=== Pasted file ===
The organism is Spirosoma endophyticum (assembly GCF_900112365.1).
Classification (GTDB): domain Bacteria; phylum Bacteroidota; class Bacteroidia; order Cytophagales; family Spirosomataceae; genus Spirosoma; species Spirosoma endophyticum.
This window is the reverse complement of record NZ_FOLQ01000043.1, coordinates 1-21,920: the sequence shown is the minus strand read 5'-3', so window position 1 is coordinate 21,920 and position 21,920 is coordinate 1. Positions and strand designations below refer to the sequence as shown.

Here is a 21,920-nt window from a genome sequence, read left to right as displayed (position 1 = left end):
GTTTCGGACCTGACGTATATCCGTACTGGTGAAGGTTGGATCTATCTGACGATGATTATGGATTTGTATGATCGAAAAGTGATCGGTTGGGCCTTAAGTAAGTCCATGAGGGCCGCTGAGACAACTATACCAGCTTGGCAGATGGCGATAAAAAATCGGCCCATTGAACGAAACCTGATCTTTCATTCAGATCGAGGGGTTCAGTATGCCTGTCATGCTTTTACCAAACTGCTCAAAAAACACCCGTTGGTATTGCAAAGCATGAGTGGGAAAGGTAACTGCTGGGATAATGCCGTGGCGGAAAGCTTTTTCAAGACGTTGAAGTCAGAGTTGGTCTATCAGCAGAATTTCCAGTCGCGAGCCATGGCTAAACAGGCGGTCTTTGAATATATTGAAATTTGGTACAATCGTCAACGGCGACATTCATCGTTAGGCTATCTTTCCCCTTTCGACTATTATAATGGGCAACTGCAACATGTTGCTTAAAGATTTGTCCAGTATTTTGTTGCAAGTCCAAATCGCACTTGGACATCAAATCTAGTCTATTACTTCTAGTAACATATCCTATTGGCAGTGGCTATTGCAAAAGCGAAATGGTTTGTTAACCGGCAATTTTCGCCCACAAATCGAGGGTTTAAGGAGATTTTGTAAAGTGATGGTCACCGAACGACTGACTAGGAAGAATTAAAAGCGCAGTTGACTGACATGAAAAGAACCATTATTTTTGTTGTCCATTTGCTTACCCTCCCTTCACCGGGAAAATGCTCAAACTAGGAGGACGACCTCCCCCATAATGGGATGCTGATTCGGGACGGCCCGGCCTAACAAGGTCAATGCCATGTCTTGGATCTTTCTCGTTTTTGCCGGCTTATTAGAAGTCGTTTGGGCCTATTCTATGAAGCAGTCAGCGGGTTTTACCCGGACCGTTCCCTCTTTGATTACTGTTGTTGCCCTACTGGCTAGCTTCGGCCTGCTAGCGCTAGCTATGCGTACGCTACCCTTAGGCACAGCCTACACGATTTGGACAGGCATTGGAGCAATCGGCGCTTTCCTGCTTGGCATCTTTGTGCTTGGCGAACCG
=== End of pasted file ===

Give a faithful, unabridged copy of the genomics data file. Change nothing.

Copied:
The organism is Spirosoma endophyticum (assembly GCF_900112365.1).
Classification (GTDB): domain Bacteria; phylum Bacteroidota; class Bacteroidia; order Cytophagales; family Spirosomataceae; genus Spirosoma; species Spirosoma endophyticum.
This window is the reverse complement of record NZ_FOLQ01000043.1, coordinates 1-21,920: the sequence shown is the minus strand read 5'-3', so window position 1 is coordinate 21,920 and position 21,920 is coordinate 1. Positions and strand designations below refer to the sequence as shown.

Here is a 21,920-nt window from a genome sequence, read left to right as displayed (position 1 = left end):
GTTTCGGACCTGACGTATATCCGTACTGGTGAAGGTTGGATCTATCTGACGATGATTATGGATTTGTATGATCGAAAAGTGATCGGTTGGGCCTTAAGTAAGTCCATGAGGGCCGCTGAGACAACTATACCAGCTTGGCAGATGGCGATAAAAAATCGGCCCATTGAACGAAACCTGATCTTTCATTCAGATCGAGGGGTTCAGTATGCCTGTCATGCTTTTACCAAACTGCTCAAAAAACACCCGTTGGTATTGCAAAGCATGAGTGGGAAAGGTAACTGCTGGGATAATGCCGTGGCGGAAAGCTTTTTCAAGACGTTGAAGTCAGAGTTGGTCTATCAGCAGAATTTCCAGTCGCGAGCCATGGCTAAACAGGCGGTCTTTGAATATATTGAAATTTGGTACAATCGTCAACGGCGACATTCATCGTTAGGCTATCTTTCCCCTTTCGACTATTATAATGGGCAACTGCAACATGTTGCTTAAAGATTTGTCCAGTATTTTGTTGCAAGTCCAAATCGCACTTGGACATCAAATCTAGTCTATTACTTCTAGTAACATATCCTATTGGCAGTGGCTATTGCAAAAGCGAAATGGTTTGTTAACCGGCAATTTTCGCCCACAAATCGAGGGTTTAAGGAGATTTTGTAAAGTGATGGTCACCGAACGACTGACTAGGAAGAATTAAAAGCGCAGTTGACTGACATGAAAAGAACCATTATTTTTGTTGTCCATTTGCTTACCCTCCCTTCACCGGGAAAATGCTCAAACTAGGAGGACGACCTCCCCCATAATGGGATGCTGATTCGGGACGGCCCGGCCTAACAAGGTCAATGCCATGTCTTGGATCTTTCTCGTTTTTGCCGGCTTATTAGAAGTCGTTTGGGCCTATTCTATGAAGCAGTCAGCGGGTTTTACCCGGACCGTTCCCTCTTTGATTACTGTTGTTGCCCTACTGGCTAGCTTCGGCCTGCTAGCGCTAGCTATGCGTACGCTACCCTTAGGCACAGCCTACACGATTTGGACAGGCATTGGAGCAATCGGCGCTTTCCTGCTTGGCATCTTTGTGCTTGGCGAACCG